I have refrained from expressing an opinion on the recent developments on the Southbridge school committee.
To date I have attempted to play the part of an impartial referee reporting the developments as fairly as I could.
In large measure this has been influenced by the fact that I have no children and I didn’t feel that I was entitled to speak about matters in which I do not have a personal stake.
To a lesser, but nonetheless significant degree, I have also been reluctant because two of the primary players on opposing sides are close personal friends. This latter fact is not a legitimate reason for not speaking out, and to some degree I am not proud of the fact that it has impeded my willingness to express an opinion.
However, I believe that matters have reached a point that are totally toxic to what should be a major cause of celebration and hope for the future.
An election was held. The voters spoke. They clearly wanted to endorse different leadership for the school committee.
The last several meetings have devolved into a savage display of the kind of personal agendas that have for too long characterized the underlying nature of Southbridge politics.
In the process we have gotten to a point that, I believe, is exemplified in the caricature above.
The current minority on the school committee has refused to accept that they no longer have the influence they wielded when they were part of the majority.
They have lashed out at the current Superintendent, even though they were ultimately the deciding factor in his selection.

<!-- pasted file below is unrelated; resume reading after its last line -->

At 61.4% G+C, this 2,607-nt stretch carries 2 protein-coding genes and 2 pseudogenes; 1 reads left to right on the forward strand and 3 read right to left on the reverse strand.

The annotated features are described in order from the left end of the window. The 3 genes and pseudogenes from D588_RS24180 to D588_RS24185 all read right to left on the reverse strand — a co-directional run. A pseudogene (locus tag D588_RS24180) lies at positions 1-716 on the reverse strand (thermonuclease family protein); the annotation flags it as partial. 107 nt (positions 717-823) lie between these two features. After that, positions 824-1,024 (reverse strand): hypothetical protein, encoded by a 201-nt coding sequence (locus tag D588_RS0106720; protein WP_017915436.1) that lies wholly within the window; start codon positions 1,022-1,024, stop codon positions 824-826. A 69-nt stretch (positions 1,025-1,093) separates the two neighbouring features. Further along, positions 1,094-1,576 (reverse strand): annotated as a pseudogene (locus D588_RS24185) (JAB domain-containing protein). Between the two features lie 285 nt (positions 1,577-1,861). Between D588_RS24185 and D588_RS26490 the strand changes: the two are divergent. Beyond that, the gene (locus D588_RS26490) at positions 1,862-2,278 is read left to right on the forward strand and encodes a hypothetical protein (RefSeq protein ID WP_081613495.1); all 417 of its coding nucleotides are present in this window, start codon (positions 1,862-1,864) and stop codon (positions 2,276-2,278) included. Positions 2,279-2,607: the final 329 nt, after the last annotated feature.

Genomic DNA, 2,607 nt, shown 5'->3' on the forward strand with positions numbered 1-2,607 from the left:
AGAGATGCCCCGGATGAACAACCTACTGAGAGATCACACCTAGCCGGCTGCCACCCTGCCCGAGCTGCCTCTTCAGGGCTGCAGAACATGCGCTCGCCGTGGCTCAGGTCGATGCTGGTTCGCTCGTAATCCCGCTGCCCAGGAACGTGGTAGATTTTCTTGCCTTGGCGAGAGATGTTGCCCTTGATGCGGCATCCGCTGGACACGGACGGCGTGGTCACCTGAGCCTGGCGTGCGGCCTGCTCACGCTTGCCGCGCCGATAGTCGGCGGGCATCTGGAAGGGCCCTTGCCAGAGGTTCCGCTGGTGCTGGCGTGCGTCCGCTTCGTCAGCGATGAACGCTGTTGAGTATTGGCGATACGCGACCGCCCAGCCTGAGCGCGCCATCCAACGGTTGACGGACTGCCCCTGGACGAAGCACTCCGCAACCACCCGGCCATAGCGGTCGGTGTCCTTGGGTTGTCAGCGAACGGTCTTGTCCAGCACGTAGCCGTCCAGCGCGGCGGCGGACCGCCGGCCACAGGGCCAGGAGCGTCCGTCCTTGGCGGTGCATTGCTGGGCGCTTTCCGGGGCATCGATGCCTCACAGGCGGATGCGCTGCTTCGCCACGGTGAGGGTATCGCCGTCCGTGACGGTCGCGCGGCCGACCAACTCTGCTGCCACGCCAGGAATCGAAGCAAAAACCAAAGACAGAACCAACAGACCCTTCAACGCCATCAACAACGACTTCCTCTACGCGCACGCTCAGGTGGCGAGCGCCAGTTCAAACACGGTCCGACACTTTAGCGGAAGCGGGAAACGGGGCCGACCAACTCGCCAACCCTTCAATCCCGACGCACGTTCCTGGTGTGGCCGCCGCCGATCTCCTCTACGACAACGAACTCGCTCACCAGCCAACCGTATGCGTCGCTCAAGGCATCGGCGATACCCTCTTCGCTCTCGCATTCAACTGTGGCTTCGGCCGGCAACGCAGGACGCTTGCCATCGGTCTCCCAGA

The effort at the last meeting to remove him was doomed to failure given that the current majority at the prior meeting had voted to extend his contract.
To continue this confrontational conduct will only serve to undermine a truly wonderful accomplishment.
It will cast a pall over the opening of a new school that is a credit to all of the past school committee members, school building committee members and administrators whose diligent efforts over the past have brought this dream to fruition.
As I’ve written previously, when you hire a manager (i.e. school superintendent) you invest him with both the authority and responsibility to make management decisions. The fact that you may disagree with those decisions is hardly sufficient grounds for seeking his dismissal. Rather, such a decision requires a reasonable evaluation of the results of those decisions. A framework exists (or should exist) for that to be done within an appropriate time frame. It is not a matter decided in the time accorded to evaluating the worth of a lottery scratch ticket.
I sincerely hope that the minority members of the school committee will reign in their rhetoric, behavior and obstructionism for the good of the students, the faculty and the community. Thus far, in my opinion, it has had a damaging effect on all of those stakeholders as well as public’s regard for those members of the committee.